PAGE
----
If you have never done this before and need more details, you can follow this detailed guide.

Update: I have added Deploy to Azure buttons to my sample GitHub repo which allows you to deploy all the necessary resources with a single click.

Once the code is deployed in Azure, you can hit your endpoint on the route defined by the controller and endpoint (in case you added a subpath). In my case I renamed the controller to TimeZoneController and with the default routing conventions that means I can test at

Standard time name: Coordinated Universal Time
Daylight saving time name: Coordinated Universal Time
Current date and time: Monday, May 24, 2021 5:45:11 PM
Daylight saving time? False
Coordinated Universal Time: Monday, May 24, 2021 5:45:11 PM
UTC offset: 00:00:00

As you can see we have a few differences:

  • We’re in the Coordinated Universal Time timezone.
  • This also means that UTC offset is 0 hours.
  • Note that this time standard is not adjusted for daylight saving time, even though our local time is.

Fixing our timezone


Go to the App Service in the Azure Portal and navigate to Settings|Configuration. On this page add a new Application Setting with the name WEBSITE_TIME_ZONE and as value the name of your desired timezone, e.g. Romance Standard Time for Belgium. You can find a full list of available time zones in your Windows Registry under HKLM\Software\Microsoft\Windows NT\CurrentVersion\Time Zones\ or the default time zones per country on the Microsoft docs where you take the timezone column with names.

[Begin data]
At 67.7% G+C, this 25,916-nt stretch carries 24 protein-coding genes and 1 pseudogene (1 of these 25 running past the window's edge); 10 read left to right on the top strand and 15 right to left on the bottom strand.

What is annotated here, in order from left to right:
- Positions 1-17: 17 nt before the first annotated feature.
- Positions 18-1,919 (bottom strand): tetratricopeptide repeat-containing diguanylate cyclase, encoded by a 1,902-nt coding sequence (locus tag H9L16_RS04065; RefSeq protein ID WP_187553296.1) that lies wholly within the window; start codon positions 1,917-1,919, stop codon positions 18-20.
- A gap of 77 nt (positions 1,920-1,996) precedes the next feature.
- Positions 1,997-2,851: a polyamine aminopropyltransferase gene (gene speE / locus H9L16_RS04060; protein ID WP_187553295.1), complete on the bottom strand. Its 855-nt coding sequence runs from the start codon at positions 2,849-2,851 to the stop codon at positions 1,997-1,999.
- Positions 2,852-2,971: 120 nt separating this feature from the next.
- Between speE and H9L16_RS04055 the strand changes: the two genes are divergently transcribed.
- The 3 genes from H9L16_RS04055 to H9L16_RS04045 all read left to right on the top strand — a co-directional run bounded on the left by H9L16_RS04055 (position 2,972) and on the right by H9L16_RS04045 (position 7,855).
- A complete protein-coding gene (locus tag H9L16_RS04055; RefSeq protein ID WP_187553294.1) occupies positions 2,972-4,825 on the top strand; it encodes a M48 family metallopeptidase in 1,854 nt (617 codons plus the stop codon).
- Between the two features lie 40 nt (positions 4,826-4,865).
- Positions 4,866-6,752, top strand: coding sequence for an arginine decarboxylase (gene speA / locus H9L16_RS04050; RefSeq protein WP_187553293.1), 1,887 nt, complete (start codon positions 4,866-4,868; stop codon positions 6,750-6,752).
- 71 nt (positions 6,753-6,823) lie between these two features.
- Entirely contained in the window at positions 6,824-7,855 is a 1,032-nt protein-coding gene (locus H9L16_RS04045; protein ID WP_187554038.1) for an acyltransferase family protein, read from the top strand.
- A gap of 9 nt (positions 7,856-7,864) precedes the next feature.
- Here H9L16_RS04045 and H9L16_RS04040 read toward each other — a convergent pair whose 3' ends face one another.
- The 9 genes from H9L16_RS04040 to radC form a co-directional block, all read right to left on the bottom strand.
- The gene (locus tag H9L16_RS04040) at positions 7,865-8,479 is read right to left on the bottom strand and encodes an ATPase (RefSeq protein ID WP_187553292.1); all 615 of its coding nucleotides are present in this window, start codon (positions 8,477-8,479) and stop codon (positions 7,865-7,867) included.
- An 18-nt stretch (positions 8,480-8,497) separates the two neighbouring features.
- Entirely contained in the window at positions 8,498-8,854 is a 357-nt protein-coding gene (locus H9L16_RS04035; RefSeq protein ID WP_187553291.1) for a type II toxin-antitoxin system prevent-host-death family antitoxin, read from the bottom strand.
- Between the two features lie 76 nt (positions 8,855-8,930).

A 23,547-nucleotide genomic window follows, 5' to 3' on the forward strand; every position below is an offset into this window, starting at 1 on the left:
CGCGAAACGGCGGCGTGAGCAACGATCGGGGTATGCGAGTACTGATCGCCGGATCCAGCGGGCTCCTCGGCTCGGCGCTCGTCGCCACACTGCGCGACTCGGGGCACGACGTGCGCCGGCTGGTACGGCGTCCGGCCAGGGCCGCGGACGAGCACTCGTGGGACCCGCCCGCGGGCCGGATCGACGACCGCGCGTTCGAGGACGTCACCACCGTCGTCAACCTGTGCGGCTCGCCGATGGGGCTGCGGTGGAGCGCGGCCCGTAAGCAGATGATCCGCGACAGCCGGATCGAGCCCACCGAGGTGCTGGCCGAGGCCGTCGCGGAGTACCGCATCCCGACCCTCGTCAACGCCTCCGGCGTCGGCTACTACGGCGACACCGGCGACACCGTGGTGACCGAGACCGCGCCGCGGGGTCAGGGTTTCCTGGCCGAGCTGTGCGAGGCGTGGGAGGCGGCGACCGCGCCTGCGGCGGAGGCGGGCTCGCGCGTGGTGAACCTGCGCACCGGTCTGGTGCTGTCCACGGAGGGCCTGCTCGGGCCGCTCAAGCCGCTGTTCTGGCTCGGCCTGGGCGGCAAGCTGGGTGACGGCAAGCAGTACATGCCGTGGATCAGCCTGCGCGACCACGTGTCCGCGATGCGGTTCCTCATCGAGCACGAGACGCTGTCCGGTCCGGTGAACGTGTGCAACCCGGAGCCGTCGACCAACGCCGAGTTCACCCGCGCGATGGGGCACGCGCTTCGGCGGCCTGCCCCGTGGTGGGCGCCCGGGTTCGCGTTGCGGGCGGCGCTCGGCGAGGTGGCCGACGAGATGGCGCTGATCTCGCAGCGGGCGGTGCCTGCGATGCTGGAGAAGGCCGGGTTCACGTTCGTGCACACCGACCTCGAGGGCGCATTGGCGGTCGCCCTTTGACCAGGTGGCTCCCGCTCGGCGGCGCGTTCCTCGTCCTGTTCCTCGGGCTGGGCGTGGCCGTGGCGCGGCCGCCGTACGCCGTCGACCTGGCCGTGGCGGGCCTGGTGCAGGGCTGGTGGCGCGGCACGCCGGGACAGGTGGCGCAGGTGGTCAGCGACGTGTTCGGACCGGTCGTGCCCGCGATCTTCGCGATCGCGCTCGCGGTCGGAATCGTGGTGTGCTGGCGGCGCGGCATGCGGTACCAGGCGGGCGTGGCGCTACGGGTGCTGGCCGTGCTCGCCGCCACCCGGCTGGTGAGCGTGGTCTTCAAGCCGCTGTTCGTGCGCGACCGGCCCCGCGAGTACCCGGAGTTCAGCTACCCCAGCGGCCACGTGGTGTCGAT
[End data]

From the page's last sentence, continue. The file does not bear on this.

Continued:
Don’t forget to save the page to persist the new Application Setting and this will trigger a recycle of the web application (resulting in a cold load). Hitting the API endpoint again should now show the correct timezone info. Even though I did specify Romance Standard Time, it correctly takes daylight saving time into account.

Standard time name: Romance Standard Time
Daylight saving time name: Romance Daylight Time
Current date and time: Monday, May 24, 2021 7:48:00 PM
Daylight saving time? True
Coordinated Universal Time: Monday, May 24, 2021 5:48:00 PM
UTC offset: 02:00:00


The process for a Linux App Service is very similar by adding a WEBSITE_TIME_ZONE Application Setting. But since your API is now running on a Linux host, it will not recognize Windows timezones. The correct values for Linux come from the tz database. From this list, take the ‘TZ database name’ column, e.g. Europe/Brussels for Belgium.

Standard time name: Central European Standard Time
Daylight saving time name: Central European Summer Time
Current date and time: Monday, 24 May 2021 19:56:56
Daylight saving time? True
Coordinated Universal Time: Monday, 24 May 2021 17:56:56
UTC offset: 02:00:00

Note here that since we’re on a Linux host, we’re not getting Romance Standard Time but Central European Standard Time as the name for the standard time. The DateTime formatting with the format string we provided is also slightly different.

Fun fact: this is the correct timezone name and is also the redirect target for Romance Standard Time on Wikipedia.

You can find this small API to test out your Azure App Service’s timezone in this GitHub repo.

Licensed under CC BY-NC-SA 4.0; code samples licensed under MIT.
Last updated on Oct 10, 2021 20:29 UTC
comments powered by Disqus
Built with Hugo - Based on Theme Stack designed by Jimmy